Dan Pink covers this in Drive: the problem is not that climate skeptics don't believe in climate change, it's that the Tribe of Climate Skeptics accepts as one of their holy tenets that climate change is heresy. Should you allow thoughts of anthropocentric global warming into your cranium, you become a heretic. Should you voice these thoughts, you will be cast out as a heretic, left to wander the wastes alone with no cultural identity to speak of. This is how "ex-mormon" practically became a religion unto itself: breaking from the Mormon faith is more stressful than breaking from protestantism (for example) because it's such an insular, inward-facing religion that once you leave it, you are bereft of friends, family, culture.
Priming a research subject to recognize her affiliation with other tribes lowers the heresy quotient of their thought processes and allows them to analyze things more rationally. The same is true of vaccine deniers; after California passed mandatory vaccination it caused most of the fence-sitters to come back into the fold. If you weren't a fence-sitter, though, you ended up even deeper into the lunatic fringe. Before, you were on a delayed schedule. After, you were either caught up or doing encounter cruises with Andrew Wakefield.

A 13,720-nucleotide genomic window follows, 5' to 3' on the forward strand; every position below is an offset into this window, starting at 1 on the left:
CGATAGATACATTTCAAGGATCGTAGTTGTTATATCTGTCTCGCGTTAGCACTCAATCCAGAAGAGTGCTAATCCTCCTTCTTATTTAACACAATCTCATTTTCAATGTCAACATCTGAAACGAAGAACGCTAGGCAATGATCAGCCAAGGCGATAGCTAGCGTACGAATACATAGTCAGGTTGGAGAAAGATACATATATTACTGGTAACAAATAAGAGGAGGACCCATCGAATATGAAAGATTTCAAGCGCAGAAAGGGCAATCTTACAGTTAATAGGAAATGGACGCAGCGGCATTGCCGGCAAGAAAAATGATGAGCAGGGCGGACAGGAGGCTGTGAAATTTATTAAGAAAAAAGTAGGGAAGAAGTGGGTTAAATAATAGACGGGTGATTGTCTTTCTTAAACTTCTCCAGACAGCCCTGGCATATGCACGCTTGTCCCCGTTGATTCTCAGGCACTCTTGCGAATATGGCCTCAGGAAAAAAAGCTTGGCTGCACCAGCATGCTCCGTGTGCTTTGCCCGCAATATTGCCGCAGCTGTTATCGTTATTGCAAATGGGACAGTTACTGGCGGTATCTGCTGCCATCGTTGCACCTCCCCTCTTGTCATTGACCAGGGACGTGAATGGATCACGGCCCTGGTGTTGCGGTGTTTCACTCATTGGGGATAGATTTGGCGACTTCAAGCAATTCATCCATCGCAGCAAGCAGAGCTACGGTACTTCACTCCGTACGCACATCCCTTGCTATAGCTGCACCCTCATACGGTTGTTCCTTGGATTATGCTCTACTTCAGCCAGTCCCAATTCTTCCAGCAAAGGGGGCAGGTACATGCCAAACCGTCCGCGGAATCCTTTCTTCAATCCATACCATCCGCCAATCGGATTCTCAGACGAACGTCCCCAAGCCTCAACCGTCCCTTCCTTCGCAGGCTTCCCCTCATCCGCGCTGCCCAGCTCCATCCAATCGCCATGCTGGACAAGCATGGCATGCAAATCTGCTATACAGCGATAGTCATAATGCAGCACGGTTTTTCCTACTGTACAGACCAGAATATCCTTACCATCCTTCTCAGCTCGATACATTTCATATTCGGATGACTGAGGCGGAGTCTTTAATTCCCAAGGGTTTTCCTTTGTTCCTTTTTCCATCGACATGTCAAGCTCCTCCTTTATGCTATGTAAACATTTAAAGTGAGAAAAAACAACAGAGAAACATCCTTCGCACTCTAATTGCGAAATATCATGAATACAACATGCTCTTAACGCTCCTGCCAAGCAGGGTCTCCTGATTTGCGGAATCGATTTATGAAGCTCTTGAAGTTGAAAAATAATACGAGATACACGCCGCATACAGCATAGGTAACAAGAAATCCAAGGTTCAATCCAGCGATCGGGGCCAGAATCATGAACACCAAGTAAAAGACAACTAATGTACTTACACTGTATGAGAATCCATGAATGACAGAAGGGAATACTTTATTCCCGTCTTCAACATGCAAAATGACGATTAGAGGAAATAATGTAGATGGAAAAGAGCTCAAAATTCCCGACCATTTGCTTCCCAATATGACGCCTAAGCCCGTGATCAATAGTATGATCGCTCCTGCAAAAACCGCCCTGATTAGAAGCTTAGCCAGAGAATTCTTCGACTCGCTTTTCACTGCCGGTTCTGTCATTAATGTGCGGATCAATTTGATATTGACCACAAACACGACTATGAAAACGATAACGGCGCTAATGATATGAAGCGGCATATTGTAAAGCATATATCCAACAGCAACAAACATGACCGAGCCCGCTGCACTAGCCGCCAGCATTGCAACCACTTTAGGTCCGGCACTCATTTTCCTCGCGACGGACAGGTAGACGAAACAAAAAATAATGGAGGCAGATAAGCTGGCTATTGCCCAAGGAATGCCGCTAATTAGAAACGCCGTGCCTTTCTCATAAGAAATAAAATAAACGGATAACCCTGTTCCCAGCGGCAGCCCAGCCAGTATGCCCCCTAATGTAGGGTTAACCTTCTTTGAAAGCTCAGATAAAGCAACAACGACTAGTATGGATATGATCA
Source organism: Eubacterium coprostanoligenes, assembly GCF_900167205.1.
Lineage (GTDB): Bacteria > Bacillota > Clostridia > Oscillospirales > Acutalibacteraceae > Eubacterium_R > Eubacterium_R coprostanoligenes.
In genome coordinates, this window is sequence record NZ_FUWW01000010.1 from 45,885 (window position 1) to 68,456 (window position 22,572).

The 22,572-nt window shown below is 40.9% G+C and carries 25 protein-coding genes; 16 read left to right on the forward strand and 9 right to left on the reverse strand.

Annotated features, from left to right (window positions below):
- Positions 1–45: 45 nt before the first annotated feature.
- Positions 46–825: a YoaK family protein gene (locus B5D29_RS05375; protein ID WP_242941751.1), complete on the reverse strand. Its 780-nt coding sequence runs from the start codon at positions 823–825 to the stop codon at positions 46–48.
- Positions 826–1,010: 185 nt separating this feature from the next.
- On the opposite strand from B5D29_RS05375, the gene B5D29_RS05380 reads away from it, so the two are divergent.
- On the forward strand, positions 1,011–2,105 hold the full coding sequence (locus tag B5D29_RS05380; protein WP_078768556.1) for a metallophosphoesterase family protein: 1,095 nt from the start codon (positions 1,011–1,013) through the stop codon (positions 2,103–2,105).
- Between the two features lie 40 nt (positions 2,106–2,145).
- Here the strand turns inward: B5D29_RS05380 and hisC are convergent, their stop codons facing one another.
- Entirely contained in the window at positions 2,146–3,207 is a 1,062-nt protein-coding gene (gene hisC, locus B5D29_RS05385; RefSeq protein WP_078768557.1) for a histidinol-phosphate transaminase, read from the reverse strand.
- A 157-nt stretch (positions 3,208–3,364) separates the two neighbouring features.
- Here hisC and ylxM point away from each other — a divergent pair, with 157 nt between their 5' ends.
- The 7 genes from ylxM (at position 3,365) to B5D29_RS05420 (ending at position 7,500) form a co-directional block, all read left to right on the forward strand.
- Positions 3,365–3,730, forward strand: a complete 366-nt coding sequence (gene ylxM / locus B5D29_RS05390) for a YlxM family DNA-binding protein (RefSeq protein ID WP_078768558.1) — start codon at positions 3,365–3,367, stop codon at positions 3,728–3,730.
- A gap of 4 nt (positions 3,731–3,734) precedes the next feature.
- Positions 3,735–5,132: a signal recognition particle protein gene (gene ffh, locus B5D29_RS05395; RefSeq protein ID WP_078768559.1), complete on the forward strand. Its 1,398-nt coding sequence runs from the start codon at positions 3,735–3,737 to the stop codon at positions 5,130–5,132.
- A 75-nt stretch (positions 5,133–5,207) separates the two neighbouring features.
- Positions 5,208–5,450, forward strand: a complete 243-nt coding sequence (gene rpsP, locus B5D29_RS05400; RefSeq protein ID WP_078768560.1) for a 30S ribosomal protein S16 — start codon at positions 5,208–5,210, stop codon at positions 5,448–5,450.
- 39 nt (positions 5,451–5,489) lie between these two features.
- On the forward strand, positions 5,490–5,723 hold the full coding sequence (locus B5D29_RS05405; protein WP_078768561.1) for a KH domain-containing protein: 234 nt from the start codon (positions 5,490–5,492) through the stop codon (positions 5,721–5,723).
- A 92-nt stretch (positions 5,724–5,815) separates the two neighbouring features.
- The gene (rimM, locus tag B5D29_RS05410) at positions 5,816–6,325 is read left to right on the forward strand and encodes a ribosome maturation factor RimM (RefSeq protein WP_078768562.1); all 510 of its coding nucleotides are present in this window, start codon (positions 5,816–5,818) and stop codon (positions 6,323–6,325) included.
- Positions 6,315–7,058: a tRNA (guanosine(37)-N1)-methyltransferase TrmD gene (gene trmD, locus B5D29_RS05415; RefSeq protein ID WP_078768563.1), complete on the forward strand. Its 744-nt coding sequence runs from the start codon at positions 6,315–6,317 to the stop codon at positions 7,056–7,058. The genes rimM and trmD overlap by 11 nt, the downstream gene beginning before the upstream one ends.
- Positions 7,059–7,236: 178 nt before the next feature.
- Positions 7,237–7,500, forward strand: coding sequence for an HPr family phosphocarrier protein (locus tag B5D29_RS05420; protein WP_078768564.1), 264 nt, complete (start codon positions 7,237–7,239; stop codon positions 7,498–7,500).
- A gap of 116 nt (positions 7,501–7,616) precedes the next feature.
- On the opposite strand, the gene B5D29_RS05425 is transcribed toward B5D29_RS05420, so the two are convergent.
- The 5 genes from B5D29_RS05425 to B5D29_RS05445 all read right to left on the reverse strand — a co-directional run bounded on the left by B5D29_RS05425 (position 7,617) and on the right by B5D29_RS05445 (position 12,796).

The basic problem is that right-wing politics has become about cultural identity rather than ideas. I am Republican because I believe in God, because I believe in a strong military, because I believe in individual determination, because I believe in limited government. And when God is used as a club by cynics, when the military is made more expensive but less effective, when the social safety net is shot full of holes and when the profitable parts of government are made huge while the beneficial parts are left to die? Well, you're okay with it because it's Republicans that are doing it so it must be good.
The trick is not to get people to believe in things. The trick is to get tribes to believe in things.